One of the goals with universal healthcare is to create a system of protection which provides equality of opportunity for people to enjoy the highest possible level of health. As part of Sustainable Development Goals, United Nations member states have agreed to work toward worldwide universal health coverage by 2030; the first move towards a national health insurance system was launched in Germany in 1883, with the Sickness Insurance Law. Industrial employers were mandated to provide injury and illness insurance for their low-wage workers, the system was funded and administered by employees and employers through "sick funds", which were drawn from deductions in workers' wages and from employers' contributions. Other countries soon began to follow suit. In the United Kingdom, the National Insurance Act 1911 provided coverage for primary care for wage earners, covering about one third of the population; the Russian Empire established a similar system in 1912, other industrialized countries began following suit.
By the 1930s, similar systems existed in all of Western and Central Europe. Japan introduced an employee health insurance law in 1927, expanding further upon it in 1935 and 1940. Following the Russian Revolution of 1917, the Soviet Union established a public and centralized health care system in 1920. However, it was not a universal system at that point, as rural residents were not covered. In New Zealand, a universal health care system was created in a series of steps, from 1939 to 1941. In Australia, the state of Queensland introduced a free public hospital system in the 1940s. Following World War II, universal health care systems began to be set up around the world. On July 5, 1948, the United Kingdom launched its universal National Health Service. Universal health care was next introduced in the Nordic countries of Sweden, Norway and Finland. Universal health insurance was introduced in Japan, in Canada through stages, starting with the province of Saskatchewan in 1962, followed by the rest of Canada from 1968 to 1972.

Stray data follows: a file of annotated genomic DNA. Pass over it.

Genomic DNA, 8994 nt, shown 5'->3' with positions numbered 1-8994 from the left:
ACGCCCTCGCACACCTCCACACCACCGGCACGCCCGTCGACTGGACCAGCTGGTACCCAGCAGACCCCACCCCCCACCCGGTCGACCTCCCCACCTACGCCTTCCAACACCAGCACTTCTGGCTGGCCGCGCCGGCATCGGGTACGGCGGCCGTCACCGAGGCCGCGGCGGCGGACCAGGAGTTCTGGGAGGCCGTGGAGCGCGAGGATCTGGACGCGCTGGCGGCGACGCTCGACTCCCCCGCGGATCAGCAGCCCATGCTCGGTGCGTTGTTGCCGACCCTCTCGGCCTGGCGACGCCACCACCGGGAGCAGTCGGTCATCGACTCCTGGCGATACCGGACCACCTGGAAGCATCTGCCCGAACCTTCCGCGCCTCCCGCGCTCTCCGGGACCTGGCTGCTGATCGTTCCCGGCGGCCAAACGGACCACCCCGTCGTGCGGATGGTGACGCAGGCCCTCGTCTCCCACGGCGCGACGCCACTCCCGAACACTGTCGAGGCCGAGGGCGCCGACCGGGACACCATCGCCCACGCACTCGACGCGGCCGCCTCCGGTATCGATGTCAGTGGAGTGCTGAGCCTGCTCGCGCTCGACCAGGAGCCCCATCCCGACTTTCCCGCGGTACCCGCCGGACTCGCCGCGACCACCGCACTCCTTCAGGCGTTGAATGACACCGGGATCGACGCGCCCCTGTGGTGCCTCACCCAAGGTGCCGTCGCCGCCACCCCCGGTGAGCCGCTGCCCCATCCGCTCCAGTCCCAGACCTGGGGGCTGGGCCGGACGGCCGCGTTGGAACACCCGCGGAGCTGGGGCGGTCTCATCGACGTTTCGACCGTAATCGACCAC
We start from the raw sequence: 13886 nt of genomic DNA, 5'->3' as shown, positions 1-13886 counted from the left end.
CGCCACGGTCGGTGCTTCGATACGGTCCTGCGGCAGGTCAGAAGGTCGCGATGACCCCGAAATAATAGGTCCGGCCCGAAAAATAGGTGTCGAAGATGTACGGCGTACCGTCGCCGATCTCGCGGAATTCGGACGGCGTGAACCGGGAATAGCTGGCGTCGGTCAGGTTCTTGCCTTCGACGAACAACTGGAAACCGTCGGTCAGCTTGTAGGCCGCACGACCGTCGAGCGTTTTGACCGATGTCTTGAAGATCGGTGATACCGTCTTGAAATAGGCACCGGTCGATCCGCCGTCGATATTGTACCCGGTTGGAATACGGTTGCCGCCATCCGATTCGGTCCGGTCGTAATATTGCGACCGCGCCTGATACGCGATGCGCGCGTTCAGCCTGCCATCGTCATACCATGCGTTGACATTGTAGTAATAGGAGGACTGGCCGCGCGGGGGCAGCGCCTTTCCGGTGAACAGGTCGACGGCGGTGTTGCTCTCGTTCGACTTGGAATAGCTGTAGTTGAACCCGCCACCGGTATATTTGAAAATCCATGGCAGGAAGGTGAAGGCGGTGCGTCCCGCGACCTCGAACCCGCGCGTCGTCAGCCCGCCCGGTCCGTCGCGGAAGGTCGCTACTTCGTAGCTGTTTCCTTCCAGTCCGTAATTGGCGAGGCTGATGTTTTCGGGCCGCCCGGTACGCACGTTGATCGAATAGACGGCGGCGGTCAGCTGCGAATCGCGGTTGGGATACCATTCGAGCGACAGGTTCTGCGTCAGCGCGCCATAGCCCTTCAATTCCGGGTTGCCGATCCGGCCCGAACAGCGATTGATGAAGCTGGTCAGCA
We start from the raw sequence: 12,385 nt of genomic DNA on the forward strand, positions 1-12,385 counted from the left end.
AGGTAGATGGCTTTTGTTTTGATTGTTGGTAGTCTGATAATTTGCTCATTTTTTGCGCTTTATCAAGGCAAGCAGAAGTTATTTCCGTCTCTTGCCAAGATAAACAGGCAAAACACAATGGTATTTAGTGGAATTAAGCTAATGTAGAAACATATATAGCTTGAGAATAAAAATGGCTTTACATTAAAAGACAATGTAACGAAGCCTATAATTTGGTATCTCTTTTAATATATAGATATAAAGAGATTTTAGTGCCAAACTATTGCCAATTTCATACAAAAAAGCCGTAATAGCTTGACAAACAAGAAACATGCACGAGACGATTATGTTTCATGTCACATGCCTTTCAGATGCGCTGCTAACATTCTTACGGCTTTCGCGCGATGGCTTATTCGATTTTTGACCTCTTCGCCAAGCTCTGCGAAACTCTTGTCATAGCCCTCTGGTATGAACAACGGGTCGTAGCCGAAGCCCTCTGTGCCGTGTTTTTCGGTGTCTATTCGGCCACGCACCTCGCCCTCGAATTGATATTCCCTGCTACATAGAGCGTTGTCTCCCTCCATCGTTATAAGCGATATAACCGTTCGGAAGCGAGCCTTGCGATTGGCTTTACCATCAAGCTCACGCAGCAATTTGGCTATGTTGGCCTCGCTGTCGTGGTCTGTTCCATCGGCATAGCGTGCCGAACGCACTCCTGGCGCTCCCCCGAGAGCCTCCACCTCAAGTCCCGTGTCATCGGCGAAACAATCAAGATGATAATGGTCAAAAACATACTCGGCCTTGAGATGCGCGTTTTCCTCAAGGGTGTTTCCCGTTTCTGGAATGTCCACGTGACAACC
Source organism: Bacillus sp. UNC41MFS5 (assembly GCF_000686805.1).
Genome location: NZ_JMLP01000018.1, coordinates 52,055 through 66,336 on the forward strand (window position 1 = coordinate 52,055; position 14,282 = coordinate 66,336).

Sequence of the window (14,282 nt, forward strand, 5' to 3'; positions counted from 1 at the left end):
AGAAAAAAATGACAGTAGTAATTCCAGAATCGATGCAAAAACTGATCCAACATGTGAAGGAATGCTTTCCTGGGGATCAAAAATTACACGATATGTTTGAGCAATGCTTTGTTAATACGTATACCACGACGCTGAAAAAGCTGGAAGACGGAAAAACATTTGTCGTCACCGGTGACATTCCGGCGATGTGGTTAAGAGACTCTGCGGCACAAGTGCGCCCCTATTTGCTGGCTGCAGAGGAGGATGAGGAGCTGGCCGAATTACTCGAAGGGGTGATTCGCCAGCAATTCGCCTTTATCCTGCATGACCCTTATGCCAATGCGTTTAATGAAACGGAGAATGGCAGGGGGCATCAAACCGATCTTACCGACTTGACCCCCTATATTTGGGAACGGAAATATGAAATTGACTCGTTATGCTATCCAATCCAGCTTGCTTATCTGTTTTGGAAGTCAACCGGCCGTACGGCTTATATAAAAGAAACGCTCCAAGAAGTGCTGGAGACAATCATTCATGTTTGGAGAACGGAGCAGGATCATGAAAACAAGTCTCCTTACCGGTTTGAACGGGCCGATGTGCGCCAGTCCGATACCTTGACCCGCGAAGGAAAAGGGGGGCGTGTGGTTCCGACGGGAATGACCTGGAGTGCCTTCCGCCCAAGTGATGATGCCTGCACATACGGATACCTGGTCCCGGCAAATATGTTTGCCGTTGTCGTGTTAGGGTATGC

The Soviet Union extended universal health care to its rural residents in 1969. Italy introduced its Servizio Sanitario Nazionale in 1978. Universal health insurance was implemented in Australia beginning with the Medibank system which led to universal coverage under the Medicare system. From the 1970s to the 2000s, Southern and Western European countries began introducing universal coverage, most of them building upon previous health insurance programs to cover the whole population. For example, France built upon its 1928 national health insurance system, with subsequent legislation covering a larger and larger percentage of the population, until the remaining 1% of the population, uninsured received coverage in 2000. In addition, universal health coverage was introduced in some Asian countries, including South Korea, Taiwan and Thailand. Following the collapse of the Soviet Union, Russia retained and reformed its universal health care system, as did other former Soviet nations and Eastern bloc countries.
Beyond the 1990s, many countries in Latin America, the Caribbean and the Asia-Pacific region, including developing countries, took steps to bring their populations under universal health coverage, including China which has the largest universal health care system in the world and Brazil's SUS which improved coverage up to 80% of the population. A 2012 study examined progress being made by these countries, focusing on nine in particular: Ghana, Nigeria, Kenya, Indonesia, the Philippines, Vietnam. Universal health care in most countries has been achieved by a mixed model of funding. General taxation revenue is the primary source of funding, but in many countries it is supplemented by specific levies or with the option of private payments for services beyond those covered by the public system. All European systems are financed through a mix of public and private contributions. Most universal health care systems are funded by tax revenue; some nations, such as Germany and Japan, employ a multipayer system in which health care is funded by private and public contributions.
However, much of the non-government funding is by contributions by employers and employees to regulated non-profit sickness funds. Contributions are compulsory and defined according to law